Japan vs Belgium – FIFA Pierluigi Collina’s flawed decision to appoint a Senegalese referee is synonymous for sending an “Argentine referee after the Falklands“ against the British

A blatant farce I must say.

Oops, I’m not talking about Harley Davidson’s “rebel with a cause” against Trump. It’s FIFA referee chairman Pierluigi Collina’s ridiculously rigged and biased decision I’m referring to.

Japan will play Belgium within about 36 hours from now, on a knockout stage of FIFA World Cup 2018. And the Italian man who in a way resembles E.T has made an utterly most unthinking choice possible.

That’s right, to appoint a Senegalese referee for this crucial match. He must be truly out of his mind.

What’s worse not only the main referee Malang Diedhou, but also Djibril Camara and El Hadji Samba as the 2nd and 3rd referee all from Senegal.

Undoubtedly this is pouring oil on trouble waters.

Let me explain why.

 

 

The Samurai Blue just played to win under the FIFA rules

Just 3 days ago, Japan played Poland in the group stage match – while Senegal battled against the Colombians. While Japan and Senegal needed a mere draw to advance to the knockout stage of round 16, it was the Poles that shook the goal net first to lead 1-0 in the early second half.

At this point, Senegal and Colombia were to advance to round 16. The Samurai Blue needed to score a goal back to avoid elimination. So Japan’s coach Nishino sent in attacker Inui onto the field. However about fifteen minutes or so later, Colombia also scored with a brilliant header which then consequently leveled Japan and Senegal in every statistical point.

I’m sure those of you following the World Cup know the whole story, but to make the long story short the Samurai Blue no longer needed an equalizer due to the fact they were ahead of Senegal by FIFA’s new rule of “Fair play points” – meaning the number of yellow and red cards given by the referee.

Japan had 4, while the rival had 6.

That being said, the odds were against the Senegalese as all Japan had to do was to “lose fair and square 1-0 against the Poles” to qualify for the best 16.

So Nishino clandestinely gave orders to his boys to just keep the ball for the remaining 10 minutes or so, by introducing defender Hasebe onto the field.

The crowd BOOed, of course. They have every right and reason to do so. But at the same time Nishino’s move was more than risky – since had Senegal scored an equalizer 400 km away, then Japan were to be eliminated.

It was a gamble, and Nishino prevailed. Nothing less, nothing more.

And to those of you who blame Japan’s tactics as unfair or cowardly or a pussy, let me emphatically refute your claims by saying this.

Don’t cry over spilled milk. Period.

Because the Samurai Blue did not cheat or use hands like Maradona did in 1986, but instead they humbly abide by the great FIFA rules. Let me make one thing crystal clear once again.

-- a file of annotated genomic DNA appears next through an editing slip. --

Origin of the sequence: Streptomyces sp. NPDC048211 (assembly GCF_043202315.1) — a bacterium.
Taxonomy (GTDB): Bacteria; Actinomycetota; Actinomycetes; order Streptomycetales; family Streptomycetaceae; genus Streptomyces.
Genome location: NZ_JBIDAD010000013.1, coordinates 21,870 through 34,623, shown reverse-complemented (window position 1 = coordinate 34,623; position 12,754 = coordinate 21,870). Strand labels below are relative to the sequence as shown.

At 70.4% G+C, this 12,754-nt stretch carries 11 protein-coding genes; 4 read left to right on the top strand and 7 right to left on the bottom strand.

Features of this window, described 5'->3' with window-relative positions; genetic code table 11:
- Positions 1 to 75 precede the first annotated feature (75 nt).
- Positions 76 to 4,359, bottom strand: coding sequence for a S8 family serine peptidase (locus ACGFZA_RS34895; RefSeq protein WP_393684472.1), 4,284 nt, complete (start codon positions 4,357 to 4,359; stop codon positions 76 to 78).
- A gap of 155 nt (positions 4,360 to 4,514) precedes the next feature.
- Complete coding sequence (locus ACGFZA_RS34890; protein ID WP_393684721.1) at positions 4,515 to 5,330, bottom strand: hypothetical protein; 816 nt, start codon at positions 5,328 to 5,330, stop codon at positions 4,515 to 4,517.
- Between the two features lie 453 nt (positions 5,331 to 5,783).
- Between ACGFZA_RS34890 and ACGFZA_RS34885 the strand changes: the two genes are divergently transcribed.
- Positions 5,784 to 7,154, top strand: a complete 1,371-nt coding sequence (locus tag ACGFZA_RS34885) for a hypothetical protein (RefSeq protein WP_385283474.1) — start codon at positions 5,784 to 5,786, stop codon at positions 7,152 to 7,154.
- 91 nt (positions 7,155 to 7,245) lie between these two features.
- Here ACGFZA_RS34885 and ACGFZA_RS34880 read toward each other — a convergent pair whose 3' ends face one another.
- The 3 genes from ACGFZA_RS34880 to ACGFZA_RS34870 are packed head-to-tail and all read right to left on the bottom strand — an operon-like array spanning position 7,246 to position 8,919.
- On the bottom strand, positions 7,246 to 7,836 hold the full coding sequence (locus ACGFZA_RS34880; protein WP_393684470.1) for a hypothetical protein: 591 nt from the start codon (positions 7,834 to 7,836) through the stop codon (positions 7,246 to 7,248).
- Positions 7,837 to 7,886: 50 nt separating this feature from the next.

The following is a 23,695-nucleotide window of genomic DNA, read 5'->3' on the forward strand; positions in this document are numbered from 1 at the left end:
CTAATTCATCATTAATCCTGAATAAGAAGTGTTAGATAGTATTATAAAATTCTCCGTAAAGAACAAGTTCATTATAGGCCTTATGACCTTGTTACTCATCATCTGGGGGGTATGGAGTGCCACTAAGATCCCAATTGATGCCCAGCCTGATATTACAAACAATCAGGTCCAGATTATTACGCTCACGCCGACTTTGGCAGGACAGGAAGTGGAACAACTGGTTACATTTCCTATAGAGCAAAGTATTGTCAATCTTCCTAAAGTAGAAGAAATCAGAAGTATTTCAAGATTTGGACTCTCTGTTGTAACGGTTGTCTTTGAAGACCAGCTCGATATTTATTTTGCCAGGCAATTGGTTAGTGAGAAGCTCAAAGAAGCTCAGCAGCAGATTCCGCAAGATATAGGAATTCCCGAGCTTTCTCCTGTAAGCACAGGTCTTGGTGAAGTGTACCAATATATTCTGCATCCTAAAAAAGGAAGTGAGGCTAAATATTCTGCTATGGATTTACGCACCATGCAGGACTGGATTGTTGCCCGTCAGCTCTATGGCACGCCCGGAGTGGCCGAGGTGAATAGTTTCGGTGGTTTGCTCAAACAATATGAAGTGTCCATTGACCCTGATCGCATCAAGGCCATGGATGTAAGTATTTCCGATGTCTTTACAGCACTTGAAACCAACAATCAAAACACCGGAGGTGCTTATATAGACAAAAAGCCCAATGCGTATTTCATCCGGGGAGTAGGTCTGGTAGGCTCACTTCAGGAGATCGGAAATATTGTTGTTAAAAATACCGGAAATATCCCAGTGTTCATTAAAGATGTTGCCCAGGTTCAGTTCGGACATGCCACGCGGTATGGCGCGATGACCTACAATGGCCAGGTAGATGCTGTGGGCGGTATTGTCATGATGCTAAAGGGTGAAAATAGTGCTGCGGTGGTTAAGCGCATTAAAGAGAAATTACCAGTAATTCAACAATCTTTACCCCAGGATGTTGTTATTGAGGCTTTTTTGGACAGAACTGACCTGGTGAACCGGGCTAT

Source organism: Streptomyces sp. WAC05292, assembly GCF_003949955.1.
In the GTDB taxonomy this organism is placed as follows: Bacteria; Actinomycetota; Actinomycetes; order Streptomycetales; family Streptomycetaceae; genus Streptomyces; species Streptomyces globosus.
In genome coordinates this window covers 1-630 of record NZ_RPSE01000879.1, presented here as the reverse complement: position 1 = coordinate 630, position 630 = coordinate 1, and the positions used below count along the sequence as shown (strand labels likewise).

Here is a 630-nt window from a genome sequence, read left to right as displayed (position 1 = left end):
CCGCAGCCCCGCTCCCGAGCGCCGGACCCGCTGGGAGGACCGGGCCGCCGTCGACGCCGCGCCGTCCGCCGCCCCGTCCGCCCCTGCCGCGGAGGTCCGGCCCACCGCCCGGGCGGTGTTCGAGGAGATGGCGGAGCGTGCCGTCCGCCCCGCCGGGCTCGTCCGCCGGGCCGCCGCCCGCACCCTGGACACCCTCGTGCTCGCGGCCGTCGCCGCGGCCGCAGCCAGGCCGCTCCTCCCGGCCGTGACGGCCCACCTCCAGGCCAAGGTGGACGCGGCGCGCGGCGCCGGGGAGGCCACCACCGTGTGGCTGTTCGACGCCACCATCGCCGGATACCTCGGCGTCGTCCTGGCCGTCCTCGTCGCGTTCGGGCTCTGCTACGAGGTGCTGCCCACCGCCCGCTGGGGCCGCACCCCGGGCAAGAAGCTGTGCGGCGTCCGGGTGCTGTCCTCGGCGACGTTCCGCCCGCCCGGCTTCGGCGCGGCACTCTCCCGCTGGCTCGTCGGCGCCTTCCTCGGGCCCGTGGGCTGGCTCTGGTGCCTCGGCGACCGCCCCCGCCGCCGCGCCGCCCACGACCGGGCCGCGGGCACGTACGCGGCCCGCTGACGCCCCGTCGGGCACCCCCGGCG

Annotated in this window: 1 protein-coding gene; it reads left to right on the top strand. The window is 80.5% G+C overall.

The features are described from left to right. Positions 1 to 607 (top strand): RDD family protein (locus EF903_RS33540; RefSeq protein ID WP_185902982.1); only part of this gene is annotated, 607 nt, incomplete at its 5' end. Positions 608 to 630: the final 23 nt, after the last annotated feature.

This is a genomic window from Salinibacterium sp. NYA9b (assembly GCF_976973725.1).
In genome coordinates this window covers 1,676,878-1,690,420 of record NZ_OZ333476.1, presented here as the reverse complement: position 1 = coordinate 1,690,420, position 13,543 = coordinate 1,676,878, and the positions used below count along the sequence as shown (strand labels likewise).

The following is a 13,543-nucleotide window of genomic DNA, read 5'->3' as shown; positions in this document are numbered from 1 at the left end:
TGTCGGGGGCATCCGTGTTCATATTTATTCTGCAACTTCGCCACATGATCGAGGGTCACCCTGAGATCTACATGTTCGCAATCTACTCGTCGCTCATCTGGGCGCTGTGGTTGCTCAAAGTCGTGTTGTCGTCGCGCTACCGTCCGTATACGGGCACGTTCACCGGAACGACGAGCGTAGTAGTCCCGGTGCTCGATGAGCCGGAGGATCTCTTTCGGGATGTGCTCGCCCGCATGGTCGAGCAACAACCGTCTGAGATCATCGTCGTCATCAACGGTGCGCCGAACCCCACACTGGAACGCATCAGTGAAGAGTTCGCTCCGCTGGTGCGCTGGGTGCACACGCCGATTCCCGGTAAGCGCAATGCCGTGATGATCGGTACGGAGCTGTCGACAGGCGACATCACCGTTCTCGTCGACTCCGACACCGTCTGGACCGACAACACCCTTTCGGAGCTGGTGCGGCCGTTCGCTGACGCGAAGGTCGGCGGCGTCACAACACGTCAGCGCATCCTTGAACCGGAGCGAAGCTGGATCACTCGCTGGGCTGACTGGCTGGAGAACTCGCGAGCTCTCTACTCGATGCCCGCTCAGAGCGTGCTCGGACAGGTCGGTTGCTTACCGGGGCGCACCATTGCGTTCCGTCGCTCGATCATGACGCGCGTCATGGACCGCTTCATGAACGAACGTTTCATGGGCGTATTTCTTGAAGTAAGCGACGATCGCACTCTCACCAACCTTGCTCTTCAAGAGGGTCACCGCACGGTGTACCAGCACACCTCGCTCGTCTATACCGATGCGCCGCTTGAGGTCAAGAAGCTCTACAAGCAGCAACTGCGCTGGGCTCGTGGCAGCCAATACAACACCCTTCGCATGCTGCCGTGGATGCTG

Japan could have lost.

No different from a game of Poker, Nishino took the risks, and won.

Nevertheless, the pundits put a total blame on Japan’s side as sneaky or cheesy which to my understanding your one sided antipathy simply don’t make sense. Well, then fine, sneaky, absolutely. The Samurai Blue was indeed sneaky fellas, and in a remarkable way. And let me also tell you this; I saw Colombia’s “El Tigre”(Tiger) Falcao’s NHK interview before this FIFA World Cup 2018, and was quite impressed when he mumbled “Soccer is about deceiving the opponent, especially in the penalty area”.

That’s the irrefutable truth ladies and gentlemen.

And it is indeed not an overstatement to say that the Samurai Blue did not deceive anybody in the ‘contentious game’ against Poland. It was a pure math. It was the Samurai’s bloodthirsty aspiration to win the game that proved decisive.

Therefore, there isn’t a slightest reason for the Japanese squad to feel guilty or apologize. Instead they should be proud for being the only Asian representative to advance to the knockout stage.

Senegal’s handsome 42 year old manager Cisse is truly a good sport and I like him. He’s funny and entertaining too. And I humbly hope that nor he or any other Senegalese fans do not bear a grudge because Japan advanced to round 16 instead of them.

But still, I must admit that FIFA’s Collina’s decision to appoint 3 Senegalese referees for the crucial match between the Samurai Blue and the Belgians is nothing more than an inexplicable parody.

As a matter of fact, such a choice should have been a last resort.

When there are dozens of FIFA referees registered from over 200 countries, why did it have to be Senegal? If FIFA was and is indisputably a “FAIR” organization, it should reject the Italian E.T’s biased choice and act accordingly. Because having 3 decisive referees from a country where some may be thinking “Japan cheated its way to round 16 at the cost of Senegal” is extremely UNFAIR, to my knowledge. I mean, it’s like bringing in an Argentine referee right after 1982 Falklands war – in a game between the Brits and the Argentines.